Neil Tan, chair of the FinTech Association of Hong Kong, says the opening of the financial industry to digital assets is “just a natural progression.”
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Crypto-friendly Hong Kong is still gung-ho about giving its citizens access to crypto trading despite other jurisdictions “taking a step back,” claims the chair of the FinTech Association of Hong Kong (FTAHK).
Speaking to Cointelegraph at the Hong Kong WOW Summit in March, FTAHK chair Neil Tan said while Singapore and the United States are seemingly stepping back from permitting crypto retail trading, “Hong Kong is stepping forward.”
On June 1, a licensing regime for crypto exchanges will come into effect, and Tan said it’s “going to also include retail.” The licensing guidelines are expected to be released sometime in May.
“If there’s access to [crypto] in a legal and regulated way, then I’m sure participants will come. It is a ‘build it and they will come’ because there are no other options. The options are dwindling, actually.”
In February, the region’s securities regulator proposed allowing retail traders access licensed crypto platforms in its licensing regime proposals for Virtual Asset Service Providers (VASPs).
It noted that denying access could push traders to unregulated overseas platforms. Currently, these platforms can only serve accredited professional investors.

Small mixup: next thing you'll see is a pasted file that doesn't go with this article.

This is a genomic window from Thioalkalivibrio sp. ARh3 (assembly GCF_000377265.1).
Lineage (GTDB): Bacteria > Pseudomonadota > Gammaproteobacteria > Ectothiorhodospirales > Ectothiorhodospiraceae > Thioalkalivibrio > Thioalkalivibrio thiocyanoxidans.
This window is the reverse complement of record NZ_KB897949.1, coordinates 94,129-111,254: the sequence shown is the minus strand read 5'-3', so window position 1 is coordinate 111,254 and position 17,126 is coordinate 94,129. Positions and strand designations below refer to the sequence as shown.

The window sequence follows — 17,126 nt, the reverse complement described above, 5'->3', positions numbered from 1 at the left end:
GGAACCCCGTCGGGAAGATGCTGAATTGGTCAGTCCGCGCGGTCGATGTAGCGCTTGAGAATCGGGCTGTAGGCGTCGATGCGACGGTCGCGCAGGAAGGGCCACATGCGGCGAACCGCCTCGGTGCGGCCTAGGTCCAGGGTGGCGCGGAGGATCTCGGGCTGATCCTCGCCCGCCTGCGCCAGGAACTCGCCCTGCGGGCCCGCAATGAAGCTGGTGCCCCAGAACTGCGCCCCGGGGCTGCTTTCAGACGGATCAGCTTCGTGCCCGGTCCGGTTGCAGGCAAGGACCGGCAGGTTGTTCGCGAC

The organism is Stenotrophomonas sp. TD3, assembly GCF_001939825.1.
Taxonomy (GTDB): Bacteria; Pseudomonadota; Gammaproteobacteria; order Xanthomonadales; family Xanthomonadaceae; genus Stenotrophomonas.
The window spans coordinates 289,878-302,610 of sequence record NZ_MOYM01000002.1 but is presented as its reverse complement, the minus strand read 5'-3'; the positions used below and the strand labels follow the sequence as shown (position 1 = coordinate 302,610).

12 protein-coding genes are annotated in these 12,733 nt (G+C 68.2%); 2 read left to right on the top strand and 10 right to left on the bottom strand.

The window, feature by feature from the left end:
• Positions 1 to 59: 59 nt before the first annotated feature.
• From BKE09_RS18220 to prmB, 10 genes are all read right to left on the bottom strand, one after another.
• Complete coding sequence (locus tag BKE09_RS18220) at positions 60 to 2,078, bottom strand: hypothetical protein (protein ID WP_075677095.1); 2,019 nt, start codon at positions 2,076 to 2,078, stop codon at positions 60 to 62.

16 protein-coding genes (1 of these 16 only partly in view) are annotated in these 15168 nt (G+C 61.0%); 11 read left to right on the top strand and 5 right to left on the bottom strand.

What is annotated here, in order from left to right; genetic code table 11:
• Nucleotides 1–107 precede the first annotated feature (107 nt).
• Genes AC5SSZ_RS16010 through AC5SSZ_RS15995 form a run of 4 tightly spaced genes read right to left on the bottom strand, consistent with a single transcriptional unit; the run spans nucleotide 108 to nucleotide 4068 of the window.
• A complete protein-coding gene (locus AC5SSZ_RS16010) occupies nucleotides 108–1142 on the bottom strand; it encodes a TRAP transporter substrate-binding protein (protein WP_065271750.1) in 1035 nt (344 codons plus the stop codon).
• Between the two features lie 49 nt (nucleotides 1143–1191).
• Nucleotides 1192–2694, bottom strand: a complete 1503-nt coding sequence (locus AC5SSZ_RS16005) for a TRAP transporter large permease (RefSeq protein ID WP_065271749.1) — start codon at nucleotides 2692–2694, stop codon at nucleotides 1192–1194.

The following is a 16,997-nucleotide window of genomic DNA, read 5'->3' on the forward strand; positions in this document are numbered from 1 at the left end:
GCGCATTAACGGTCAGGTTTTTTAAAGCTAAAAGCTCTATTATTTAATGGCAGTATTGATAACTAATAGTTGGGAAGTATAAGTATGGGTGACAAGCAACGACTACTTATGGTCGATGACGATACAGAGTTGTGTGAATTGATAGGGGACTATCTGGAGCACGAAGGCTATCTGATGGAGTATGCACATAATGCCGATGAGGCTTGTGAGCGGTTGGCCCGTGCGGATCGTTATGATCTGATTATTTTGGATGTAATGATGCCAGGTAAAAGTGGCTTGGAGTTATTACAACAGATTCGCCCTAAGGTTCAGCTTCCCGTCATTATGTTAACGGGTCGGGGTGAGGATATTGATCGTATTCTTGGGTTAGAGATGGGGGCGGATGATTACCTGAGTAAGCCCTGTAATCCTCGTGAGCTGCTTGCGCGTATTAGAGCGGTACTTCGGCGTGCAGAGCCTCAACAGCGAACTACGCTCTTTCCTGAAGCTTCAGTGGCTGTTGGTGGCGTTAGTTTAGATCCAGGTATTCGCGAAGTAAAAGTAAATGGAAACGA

In January, Securities and Futures Commission (SFC) CEO Julia Leung Fung-yee said that retail traders would be limited to “highly liquid” digital assets but did not give any further details.
Along with providing what many consider to be an attractive legal framework for crypto, Hong Kong is also focusing efforts on attracting talent and infrastructure providers — what Tan called “the back end.”
Related: China’s crypto stance unchanged by moves in Hong Kong, says exec
He added both the Chinese and Hong Kong governments recognize the opportunities in the region and are taking action to try to support inbound talent.
“There’s a lot of talent across the border and right now there’s a fair amount of unemployment,” Tan said on China. “There’s a lot of talent that’s coming from Big Tech and so forth that’s able to come into Hong Kong.”
Infrastructure to support crypto also needs to be in place for Hong Kong to realize its virtual asset hub ambitions, Tan said. “When the platforms come, they come with that infrastructure. They bring the infrastructure with them as well to deliver the product,” he added.
He added the opening of the financial industry to digital assets was “just a natural progression” as cryptocurrencies “become a little bit more prominent.”
“People are actually adopting [crypto] inside of their portfolios. Whether you’re talking about the retail side, high net worth or institutional investors, everyone’s looking at their portfolios and trying to get that type of exposure.”
“Now we’re back in business. We’re opening it up.”
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